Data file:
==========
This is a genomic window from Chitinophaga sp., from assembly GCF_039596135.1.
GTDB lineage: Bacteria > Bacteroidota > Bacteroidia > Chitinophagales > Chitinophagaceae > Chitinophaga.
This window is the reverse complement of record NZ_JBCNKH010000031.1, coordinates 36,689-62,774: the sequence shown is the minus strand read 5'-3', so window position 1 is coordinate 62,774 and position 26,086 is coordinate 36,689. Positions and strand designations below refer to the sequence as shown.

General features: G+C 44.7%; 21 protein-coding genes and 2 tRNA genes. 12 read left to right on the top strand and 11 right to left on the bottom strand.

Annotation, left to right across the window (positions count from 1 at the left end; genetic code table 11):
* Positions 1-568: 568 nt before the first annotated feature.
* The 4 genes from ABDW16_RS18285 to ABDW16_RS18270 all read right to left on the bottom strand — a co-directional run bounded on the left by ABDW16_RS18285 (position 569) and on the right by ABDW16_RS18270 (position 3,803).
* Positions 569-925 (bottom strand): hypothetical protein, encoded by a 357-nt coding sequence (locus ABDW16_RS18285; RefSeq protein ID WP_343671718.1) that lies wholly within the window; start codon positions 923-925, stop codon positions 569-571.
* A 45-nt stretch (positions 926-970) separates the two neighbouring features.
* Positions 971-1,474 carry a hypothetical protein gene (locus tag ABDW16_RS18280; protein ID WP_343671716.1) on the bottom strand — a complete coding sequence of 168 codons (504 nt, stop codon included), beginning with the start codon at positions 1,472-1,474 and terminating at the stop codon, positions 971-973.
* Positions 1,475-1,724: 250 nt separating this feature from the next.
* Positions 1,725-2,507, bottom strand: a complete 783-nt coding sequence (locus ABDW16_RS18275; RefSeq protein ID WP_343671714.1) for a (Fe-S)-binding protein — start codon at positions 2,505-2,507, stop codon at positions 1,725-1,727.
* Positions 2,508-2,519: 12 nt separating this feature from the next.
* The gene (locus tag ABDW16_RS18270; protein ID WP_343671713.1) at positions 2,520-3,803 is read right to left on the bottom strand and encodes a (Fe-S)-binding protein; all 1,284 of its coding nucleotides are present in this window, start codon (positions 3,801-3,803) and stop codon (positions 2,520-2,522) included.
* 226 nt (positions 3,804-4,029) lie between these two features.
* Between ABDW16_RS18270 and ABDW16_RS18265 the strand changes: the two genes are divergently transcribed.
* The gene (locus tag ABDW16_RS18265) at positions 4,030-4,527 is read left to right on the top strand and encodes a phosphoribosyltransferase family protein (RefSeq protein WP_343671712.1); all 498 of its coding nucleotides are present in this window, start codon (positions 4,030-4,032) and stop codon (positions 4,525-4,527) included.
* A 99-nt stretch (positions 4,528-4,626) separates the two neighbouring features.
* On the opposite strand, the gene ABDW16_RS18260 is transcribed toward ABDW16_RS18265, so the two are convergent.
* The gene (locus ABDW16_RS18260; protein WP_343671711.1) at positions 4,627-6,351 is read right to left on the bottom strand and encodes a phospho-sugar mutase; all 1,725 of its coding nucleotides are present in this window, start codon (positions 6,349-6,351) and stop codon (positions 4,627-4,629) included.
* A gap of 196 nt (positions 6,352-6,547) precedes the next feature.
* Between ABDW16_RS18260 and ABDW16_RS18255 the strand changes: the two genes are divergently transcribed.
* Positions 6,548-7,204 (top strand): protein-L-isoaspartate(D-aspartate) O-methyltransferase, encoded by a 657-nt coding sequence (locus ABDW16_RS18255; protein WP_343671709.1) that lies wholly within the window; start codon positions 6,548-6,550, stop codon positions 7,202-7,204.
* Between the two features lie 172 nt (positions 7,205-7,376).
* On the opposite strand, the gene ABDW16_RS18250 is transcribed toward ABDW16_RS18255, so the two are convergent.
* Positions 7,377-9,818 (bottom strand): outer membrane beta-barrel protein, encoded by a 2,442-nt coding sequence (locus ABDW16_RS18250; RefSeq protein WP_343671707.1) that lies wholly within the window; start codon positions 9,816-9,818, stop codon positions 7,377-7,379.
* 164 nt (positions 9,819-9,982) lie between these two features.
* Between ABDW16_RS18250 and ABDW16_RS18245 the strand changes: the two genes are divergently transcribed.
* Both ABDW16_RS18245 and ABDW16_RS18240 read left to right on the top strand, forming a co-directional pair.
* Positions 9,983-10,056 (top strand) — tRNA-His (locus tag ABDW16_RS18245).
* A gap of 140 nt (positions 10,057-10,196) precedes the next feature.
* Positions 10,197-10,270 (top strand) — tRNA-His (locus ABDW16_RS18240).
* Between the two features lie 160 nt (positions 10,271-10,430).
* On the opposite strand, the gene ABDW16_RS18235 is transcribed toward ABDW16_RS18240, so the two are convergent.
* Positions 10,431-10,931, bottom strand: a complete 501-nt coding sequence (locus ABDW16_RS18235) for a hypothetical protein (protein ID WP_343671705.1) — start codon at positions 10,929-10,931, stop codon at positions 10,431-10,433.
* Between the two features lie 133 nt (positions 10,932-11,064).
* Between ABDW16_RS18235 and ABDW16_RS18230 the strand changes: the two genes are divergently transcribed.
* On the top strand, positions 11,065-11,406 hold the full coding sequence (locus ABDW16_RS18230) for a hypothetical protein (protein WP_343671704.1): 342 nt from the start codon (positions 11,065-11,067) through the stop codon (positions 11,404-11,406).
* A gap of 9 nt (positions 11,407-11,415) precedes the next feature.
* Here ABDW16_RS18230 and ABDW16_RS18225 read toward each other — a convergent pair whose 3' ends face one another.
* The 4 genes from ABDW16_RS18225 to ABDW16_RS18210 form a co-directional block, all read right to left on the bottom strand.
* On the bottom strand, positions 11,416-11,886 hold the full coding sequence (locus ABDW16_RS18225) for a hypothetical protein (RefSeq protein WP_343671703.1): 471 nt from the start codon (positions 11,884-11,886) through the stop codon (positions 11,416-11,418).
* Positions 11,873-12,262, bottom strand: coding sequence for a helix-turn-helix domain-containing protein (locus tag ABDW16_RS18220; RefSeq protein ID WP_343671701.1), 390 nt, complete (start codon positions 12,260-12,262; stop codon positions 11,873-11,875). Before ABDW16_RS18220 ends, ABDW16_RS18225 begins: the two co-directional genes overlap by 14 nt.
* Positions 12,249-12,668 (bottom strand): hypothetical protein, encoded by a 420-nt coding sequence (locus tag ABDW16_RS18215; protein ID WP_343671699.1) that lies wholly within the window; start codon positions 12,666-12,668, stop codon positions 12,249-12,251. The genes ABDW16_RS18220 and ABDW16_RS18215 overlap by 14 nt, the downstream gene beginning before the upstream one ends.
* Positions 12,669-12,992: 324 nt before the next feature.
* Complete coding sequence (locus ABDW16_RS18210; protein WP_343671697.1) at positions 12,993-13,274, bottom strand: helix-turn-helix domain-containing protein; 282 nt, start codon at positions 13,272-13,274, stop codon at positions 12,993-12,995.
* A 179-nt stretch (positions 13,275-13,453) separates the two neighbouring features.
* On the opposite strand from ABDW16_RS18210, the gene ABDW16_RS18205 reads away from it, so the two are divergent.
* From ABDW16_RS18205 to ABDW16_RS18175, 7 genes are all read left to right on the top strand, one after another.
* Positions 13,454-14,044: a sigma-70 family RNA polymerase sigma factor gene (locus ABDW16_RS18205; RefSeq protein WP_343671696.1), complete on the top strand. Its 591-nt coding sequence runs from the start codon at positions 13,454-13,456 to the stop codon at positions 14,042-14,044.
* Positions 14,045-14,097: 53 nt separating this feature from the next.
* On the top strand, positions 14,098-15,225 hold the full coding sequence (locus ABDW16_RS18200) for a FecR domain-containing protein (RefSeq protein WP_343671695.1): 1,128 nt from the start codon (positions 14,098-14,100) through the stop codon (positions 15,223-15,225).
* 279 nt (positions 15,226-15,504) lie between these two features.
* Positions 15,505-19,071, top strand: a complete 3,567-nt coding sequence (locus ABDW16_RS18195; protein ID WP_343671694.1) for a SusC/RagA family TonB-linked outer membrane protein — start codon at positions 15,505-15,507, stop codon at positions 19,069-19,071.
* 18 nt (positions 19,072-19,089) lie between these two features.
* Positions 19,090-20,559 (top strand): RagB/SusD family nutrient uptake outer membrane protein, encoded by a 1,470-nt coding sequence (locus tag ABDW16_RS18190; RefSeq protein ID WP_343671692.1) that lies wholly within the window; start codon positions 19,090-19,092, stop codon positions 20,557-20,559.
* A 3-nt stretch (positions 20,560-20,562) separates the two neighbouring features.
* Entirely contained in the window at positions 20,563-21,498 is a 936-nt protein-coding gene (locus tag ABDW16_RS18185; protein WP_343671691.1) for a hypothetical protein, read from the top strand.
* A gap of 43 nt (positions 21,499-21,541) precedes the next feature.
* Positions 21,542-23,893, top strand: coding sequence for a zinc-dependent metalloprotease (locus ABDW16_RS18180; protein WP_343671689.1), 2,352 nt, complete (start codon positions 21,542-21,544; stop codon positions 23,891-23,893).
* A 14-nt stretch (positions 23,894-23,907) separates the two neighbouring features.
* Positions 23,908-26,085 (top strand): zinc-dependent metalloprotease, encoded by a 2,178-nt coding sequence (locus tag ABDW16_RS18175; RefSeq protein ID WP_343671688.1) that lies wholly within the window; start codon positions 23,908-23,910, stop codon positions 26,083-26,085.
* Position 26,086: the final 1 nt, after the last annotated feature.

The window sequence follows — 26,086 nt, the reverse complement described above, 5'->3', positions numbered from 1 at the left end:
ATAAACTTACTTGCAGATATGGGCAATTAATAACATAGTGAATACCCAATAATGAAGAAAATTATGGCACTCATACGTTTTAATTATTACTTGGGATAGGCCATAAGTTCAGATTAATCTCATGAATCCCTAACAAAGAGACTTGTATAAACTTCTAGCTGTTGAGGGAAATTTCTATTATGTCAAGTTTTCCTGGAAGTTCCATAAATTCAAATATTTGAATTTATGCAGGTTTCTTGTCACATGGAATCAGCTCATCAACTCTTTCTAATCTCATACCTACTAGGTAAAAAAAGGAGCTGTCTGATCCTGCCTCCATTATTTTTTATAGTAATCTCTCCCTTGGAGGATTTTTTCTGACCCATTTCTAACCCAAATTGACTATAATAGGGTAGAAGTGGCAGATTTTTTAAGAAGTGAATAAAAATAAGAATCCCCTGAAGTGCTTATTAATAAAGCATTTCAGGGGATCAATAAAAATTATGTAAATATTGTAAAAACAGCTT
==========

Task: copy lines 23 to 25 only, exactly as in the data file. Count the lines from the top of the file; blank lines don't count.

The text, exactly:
* Positions 6,548-7,204 (top strand): protein-L-isoaspartate(D-aspartate) O-methyltransferase, encoded by a 657-nt coding sequence (locus ABDW16_RS18255; protein WP_343671709.1) that lies wholly within the window; start codon positions 6,548-6,550, stop codon positions 7,202-7,204.
* Between the two features lie 172 nt (positions 7,205-7,376).
* On the opposite strand, the gene ABDW16_RS18250 is transcribed toward ABDW16_RS18255, so the two are convergent.